State-owned firms pledge more cuts to production capacity
BEIJING — China’s central State-owned enterprises have pledged to continue to cut production overcapacity in some industrial sectors, aiming to reduce steel capacity by 5.95 million metric tons and coal by 24.73 million tons.
“Detailed plans have been made by central SOEs,” said an insider who wanted to be anonymous.
China Huaneng Group said it was considering cutting 9.14 million tons of coal production capacity by the end of 2018 while dealing with 16 of the group’s “zombie companies”.
Zombie companies are economically unviable businesses, usually in industries, with severe overcapacity, which only survive due to financing from the government and banks.
China Poly Group Corp, a Staterun conglomerate, vowed to close inefficient coal mines and reorganize 39 of its subordinate companies to improve profits.
The latest efforts by the central SOEs will reinforce their achievements made in 2016 in reducing overcapacity.
Last year, the central SOEs eliminated steel production capacity by more than 10.19 million tons and coal capacity by 34.97 million tons, both beating annual targets.
The capacity cut drive by central SOEs is only a part of China’s bigger picture in slashing overcapacity.
The country aims to curtail steel production capacity by around 50 million tons and coal by at least 150 million tons this year, a key part of the country’s supply-side structural reform.
To improve its growth quality and efficiency, China began its supply-side structural reform in 2015 to cut overcapacity, reduce inventory, deleverage, lower costs and strengthen weak links.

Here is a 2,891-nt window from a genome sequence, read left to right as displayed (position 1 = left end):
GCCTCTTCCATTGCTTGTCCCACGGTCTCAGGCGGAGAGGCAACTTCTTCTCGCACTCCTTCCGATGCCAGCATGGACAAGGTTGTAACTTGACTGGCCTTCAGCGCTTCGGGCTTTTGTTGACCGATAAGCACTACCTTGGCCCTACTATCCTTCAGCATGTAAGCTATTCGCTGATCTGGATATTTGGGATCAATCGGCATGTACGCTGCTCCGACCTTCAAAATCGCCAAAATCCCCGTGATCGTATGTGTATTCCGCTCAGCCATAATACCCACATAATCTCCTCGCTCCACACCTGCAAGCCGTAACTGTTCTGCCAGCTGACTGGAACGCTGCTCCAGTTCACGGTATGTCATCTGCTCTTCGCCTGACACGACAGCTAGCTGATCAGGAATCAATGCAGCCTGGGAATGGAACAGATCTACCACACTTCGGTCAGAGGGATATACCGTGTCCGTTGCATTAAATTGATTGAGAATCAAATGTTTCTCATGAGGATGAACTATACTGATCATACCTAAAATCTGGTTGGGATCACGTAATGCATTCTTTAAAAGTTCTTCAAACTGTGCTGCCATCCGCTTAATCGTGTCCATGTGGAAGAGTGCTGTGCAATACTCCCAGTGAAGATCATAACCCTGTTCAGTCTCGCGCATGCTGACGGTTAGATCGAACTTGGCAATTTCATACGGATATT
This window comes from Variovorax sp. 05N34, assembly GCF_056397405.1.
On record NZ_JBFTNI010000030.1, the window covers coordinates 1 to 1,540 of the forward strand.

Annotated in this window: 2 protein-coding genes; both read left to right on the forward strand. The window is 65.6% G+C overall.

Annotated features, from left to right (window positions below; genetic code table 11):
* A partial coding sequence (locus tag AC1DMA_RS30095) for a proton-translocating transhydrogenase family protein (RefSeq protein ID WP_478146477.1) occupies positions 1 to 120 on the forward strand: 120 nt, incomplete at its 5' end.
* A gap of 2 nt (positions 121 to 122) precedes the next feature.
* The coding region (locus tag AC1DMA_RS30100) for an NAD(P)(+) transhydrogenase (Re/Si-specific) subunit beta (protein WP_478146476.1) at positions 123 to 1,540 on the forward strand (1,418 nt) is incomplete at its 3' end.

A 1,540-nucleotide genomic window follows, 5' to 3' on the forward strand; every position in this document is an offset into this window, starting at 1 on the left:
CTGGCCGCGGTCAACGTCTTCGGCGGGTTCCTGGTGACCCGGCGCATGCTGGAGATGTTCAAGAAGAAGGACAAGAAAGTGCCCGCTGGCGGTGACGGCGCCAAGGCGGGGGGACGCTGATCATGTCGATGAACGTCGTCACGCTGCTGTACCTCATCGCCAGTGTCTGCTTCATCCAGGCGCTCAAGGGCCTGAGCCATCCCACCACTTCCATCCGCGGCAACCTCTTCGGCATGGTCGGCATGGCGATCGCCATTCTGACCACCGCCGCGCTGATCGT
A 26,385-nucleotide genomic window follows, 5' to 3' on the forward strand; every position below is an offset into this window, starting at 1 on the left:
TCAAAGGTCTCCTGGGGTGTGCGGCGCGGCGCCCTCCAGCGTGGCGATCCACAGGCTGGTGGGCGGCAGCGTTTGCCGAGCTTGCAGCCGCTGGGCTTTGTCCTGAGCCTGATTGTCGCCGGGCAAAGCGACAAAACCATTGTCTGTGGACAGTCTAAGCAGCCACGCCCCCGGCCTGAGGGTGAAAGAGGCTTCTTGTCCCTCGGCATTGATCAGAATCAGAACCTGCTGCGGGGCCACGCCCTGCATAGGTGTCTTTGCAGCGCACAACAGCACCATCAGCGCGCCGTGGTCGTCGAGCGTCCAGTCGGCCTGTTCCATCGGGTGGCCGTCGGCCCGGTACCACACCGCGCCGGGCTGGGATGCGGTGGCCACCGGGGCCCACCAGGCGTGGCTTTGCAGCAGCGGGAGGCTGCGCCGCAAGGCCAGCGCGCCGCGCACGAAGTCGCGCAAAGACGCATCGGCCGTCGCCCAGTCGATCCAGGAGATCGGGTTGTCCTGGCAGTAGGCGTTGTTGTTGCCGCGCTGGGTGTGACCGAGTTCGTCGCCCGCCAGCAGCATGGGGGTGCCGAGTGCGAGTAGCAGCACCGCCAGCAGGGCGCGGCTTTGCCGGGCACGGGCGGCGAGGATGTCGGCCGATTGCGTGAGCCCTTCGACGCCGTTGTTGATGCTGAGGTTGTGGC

“China’s SOE reform is an important link in pushing forward supply-side structural reform,” said Li Jin, chief researcher of the China Enterprise Research Institute.
Realizing the significance of SOEs to the country’s sustainable growth, China launched a series of
Li Jin, chief researcher of the China Enterprise Research Institute
reforms including cutting capacity, managing zombie companies, and calling for innovation among these companies.
Overcapacity, poor corporate governance and low productivity had dragged down profits of China’s SOEs, which deteriorated in 2015.
In 2016, China’s central SOEs cut 2,730 subsidiaries and saved 4.91 billion yuan ($713.4 million) in management costs, according to the State-owned Assets Supervision and Administration Commission.
Thanks in part to the efforts, central SOEs saw profits rise slightly. Growth last year picked up from a 5.6 percent decrease in 2015.
In 2016, central SOEs made total profits of 1.23 trillion yuan, up 0.5 percent year-on-year, according to the SOE watchdog.
This year, China pledged to deepen SOE reform, promising measures such as introducing a mixed ownership system and more efforts to make SOEs leaner, healthier and perform better.
China has 102 centrally administered SOEs, which manage the bulk of the country’s State assets.
The improving figures of the SOEs contributed to the country’s broader economy, which has shown more signs of stabilizing since the second half of 2016, with indicators including factory prices and industrial profits seeing significant improvements.